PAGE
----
Back in April of 2009 I authored a post for the Marketing Profs “Daily Fix” blog about the then-developing ad campaign for Nationwide Insurance, which was reviving its long-heralded “on your side” tagline. Here are excerpts, followed by some observations to bring the story up to date.
From the April 2009 mprofs blog:
To show it means it when it says it is on your side, Nationwide is launching an integrated campaign featuring “true stories” from “real employees.” From the company’s press announcement:
- “We’re…reemphasizing -- and demonstrating -- what we mean when we say: Nationwide is On Your Side.”
- “…campaign will…[highlight]…outstanding personalized experience.”
- “Through these testimonies, the campaign shows the ends to which Nationwide will go…”
Nationwide used Academy Award winning director Errol Morris to film a reported 100 employees. Only six or so were picked for airing. After seeing the videos, I was singularly unimpressed. Nationwide missed the mark, especially given the high price tag (did I mention Errol Morris?).
Customer testimonials would have taken authenticity to a whole ‘nother level.
If Nationwide had indeed opted for customer testimonials instead of employee blathering, it could have easily trumped Geico’s nonsense (Joan Rivers, James Lipton, et al.).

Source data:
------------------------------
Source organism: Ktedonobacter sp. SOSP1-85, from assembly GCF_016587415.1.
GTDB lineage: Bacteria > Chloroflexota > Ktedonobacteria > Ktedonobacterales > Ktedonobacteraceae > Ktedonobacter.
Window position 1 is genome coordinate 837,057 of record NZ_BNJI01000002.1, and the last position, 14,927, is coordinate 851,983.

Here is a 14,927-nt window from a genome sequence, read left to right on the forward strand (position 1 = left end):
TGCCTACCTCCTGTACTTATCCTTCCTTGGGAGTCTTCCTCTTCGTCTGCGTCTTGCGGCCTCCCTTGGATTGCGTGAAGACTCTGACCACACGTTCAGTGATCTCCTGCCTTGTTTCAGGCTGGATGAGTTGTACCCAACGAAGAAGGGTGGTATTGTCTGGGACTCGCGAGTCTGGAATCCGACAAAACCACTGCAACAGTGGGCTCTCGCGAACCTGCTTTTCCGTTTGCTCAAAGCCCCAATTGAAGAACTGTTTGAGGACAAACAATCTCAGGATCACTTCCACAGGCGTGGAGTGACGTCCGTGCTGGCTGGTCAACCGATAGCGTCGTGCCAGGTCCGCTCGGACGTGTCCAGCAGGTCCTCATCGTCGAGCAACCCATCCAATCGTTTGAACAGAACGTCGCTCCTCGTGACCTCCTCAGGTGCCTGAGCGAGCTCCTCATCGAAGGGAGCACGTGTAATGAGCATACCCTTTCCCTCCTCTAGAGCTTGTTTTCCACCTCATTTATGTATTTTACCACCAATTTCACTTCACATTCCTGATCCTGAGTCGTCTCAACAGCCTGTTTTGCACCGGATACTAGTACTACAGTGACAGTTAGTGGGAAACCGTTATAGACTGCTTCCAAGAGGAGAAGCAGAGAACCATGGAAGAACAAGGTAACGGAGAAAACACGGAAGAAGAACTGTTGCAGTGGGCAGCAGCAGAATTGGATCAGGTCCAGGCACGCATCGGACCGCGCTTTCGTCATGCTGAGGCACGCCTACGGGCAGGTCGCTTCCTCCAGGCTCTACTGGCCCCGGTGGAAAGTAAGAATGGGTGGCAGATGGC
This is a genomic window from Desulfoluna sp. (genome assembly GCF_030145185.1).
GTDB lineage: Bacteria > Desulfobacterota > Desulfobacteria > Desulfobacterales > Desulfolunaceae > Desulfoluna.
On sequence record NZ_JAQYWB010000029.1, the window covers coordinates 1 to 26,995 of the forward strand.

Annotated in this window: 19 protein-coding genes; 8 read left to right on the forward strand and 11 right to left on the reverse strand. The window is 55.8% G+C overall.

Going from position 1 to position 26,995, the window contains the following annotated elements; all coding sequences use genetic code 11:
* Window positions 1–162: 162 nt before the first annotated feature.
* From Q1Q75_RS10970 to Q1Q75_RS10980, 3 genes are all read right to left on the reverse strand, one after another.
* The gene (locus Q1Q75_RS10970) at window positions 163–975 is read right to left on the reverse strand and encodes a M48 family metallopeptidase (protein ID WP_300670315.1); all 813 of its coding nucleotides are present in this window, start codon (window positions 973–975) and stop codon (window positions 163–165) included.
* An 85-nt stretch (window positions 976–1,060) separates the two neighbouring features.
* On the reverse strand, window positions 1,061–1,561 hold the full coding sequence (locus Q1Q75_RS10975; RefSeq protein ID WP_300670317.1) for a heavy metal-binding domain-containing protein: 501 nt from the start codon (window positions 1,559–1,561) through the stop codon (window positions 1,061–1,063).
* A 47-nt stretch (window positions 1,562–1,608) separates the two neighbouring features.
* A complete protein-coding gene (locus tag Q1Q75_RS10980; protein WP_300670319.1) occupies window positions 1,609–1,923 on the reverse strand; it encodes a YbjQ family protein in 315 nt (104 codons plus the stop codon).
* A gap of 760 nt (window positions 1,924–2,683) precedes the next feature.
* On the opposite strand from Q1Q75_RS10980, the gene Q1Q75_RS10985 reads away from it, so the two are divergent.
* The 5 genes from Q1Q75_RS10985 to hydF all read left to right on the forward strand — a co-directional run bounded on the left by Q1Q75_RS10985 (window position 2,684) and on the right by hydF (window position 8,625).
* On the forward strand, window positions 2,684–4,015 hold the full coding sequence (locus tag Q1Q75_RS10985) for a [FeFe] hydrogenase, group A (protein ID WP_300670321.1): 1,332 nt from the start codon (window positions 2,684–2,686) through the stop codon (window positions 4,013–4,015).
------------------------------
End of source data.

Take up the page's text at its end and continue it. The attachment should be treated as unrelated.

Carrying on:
The first three employee spots all begin with some type of reference as to why we hate insurance companies – what a bad idea for a set-up. Employee #1 struggles to describe what she does (“insurance stuff”). #2 talks about Nationwide’s accident forgiveness feature…which, since everyone gets it, is neither “personalized” nor “service” (see above press announcement blurb #2). Employee #3 ends his babbling with “hope I never see you again.” If this is what service means, you might do better talking about some other feature.
No competitive differentiation, no compelling benefit, no sense of what the service experience would be like, and I sure didn’t have my heart tugged out of my chest. Which you should at least do with any testimonial if you’re going to skip the first three items.
Update as of Jan 22, 2010:
Only 15 video spots are shown on Nationwide’s website. Employee #1’s spot is gone. #2 and #3 are there, but no other spots of that type remain. It seems that a course correction occurred (maybe someone at Nationwide reads Marketing Profs?). The “employee” spots that remain are now scripted vignettes about true customer stories, filmed creatively with a little pathos throw in. And there is now a recent, real customer testimonial, by a renowned NASCAR driver.